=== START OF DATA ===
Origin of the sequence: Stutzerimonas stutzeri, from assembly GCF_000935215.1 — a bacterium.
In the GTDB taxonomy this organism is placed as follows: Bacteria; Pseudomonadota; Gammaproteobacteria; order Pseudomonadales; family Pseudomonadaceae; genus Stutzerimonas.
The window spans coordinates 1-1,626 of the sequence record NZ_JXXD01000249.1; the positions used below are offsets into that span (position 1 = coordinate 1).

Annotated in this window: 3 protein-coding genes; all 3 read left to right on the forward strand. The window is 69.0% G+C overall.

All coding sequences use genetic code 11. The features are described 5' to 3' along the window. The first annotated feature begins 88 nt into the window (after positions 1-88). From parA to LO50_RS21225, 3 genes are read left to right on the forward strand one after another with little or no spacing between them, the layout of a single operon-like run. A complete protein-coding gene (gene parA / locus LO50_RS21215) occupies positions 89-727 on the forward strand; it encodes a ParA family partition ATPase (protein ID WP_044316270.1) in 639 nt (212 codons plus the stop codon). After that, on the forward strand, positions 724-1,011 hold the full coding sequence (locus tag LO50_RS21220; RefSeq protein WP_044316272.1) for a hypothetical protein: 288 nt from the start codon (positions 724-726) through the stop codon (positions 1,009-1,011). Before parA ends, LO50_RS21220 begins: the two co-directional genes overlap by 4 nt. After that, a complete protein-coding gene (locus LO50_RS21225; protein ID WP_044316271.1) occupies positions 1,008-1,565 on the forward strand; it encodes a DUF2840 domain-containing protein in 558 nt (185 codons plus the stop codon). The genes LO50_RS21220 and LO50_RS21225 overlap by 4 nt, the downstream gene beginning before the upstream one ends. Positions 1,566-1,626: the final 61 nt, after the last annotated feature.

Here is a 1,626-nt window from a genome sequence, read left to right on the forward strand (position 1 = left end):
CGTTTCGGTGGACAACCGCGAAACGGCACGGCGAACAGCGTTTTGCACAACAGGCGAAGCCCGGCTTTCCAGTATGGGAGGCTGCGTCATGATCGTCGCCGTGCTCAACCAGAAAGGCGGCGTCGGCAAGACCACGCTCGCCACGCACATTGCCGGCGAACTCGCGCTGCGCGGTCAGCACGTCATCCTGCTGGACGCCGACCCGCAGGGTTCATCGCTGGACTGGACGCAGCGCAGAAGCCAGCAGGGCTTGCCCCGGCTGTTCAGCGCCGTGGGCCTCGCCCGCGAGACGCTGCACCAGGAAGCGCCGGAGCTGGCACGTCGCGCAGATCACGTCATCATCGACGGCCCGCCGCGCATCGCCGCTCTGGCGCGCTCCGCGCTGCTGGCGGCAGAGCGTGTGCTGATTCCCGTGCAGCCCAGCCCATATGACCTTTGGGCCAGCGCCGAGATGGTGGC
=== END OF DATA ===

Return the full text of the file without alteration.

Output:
Origin of the sequence: Stutzerimonas stutzeri, from assembly GCF_000935215.1 — a bacterium.
In the GTDB taxonomy this organism is placed as follows: Bacteria; Pseudomonadota; Gammaproteobacteria; order Pseudomonadales; family Pseudomonadaceae; genus Stutzerimonas.
The window spans coordinates 1-1,626 of the sequence record NZ_JXXD01000249.1; the positions used below are offsets into that span (position 1 = coordinate 1).

Annotated in this window: 3 protein-coding genes; all 3 read left to right on the forward strand. The window is 69.0% G+C overall.

All coding sequences use genetic code 11. The features are described 5' to 3' along the window. The first annotated feature begins 88 nt into the window (after positions 1-88). From parA to LO50_RS21225, 3 genes are read left to right on the forward strand one after another with little or no spacing between them, the layout of a single operon-like run. A complete protein-coding gene (gene parA / locus LO50_RS21215) occupies positions 89-727 on the forward strand; it encodes a ParA family partition ATPase (protein ID WP_044316270.1) in 639 nt (212 codons plus the stop codon). After that, on the forward strand, positions 724-1,011 hold the full coding sequence (locus tag LO50_RS21220; RefSeq protein WP_044316272.1) for a hypothetical protein: 288 nt from the start codon (positions 724-726) through the stop codon (positions 1,009-1,011). Before parA ends, LO50_RS21220 begins: the two co-directional genes overlap by 4 nt. After that, a complete protein-coding gene (locus LO50_RS21225; protein ID WP_044316271.1) occupies positions 1,008-1,565 on the forward strand; it encodes a DUF2840 domain-containing protein in 558 nt (185 codons plus the stop codon). The genes LO50_RS21220 and LO50_RS21225 overlap by 4 nt, the downstream gene beginning before the upstream one ends. Positions 1,566-1,626: the final 61 nt, after the last annotated feature.

Here is a 1,626-nt window from a genome sequence, read left to right on the forward strand (position 1 = left end):
CGTTTCGGTGGACAACCGCGAAACGGCACGGCGAACAGCGTTTTGCACAACAGGCGAAGCCCGGCTTTCCAGTATGGGAGGCTGCGTCATGATCGTCGCCGTGCTCAACCAGAAAGGCGGCGTCGGCAAGACCACGCTCGCCACGCACATTGCCGGCGAACTCGCGCTGCGCGGTCAGCACGTCATCCTGCTGGACGCCGACCCGCAGGGTTCATCGCTGGACTGGACGCAGCGCAGAAGCCAGCAGGGCTTGCCCCGGCTGTTCAGCGCCGTGGGCCTCGCCCGCGAGACGCTGCACCAGGAAGCGCCGGAGCTGGCACGTCGCGCAGATCACGTCATCATCGACGGCCCGCCGCGCATCGCCGCTCTGGCGCGCTCCGCGCTGCTGGCGGCAGAGCGTGTGCTGATTCCCGTGCAGCCCAGCCCATATGACCTTTGGGCCAGCGCCGAGATGGTGGC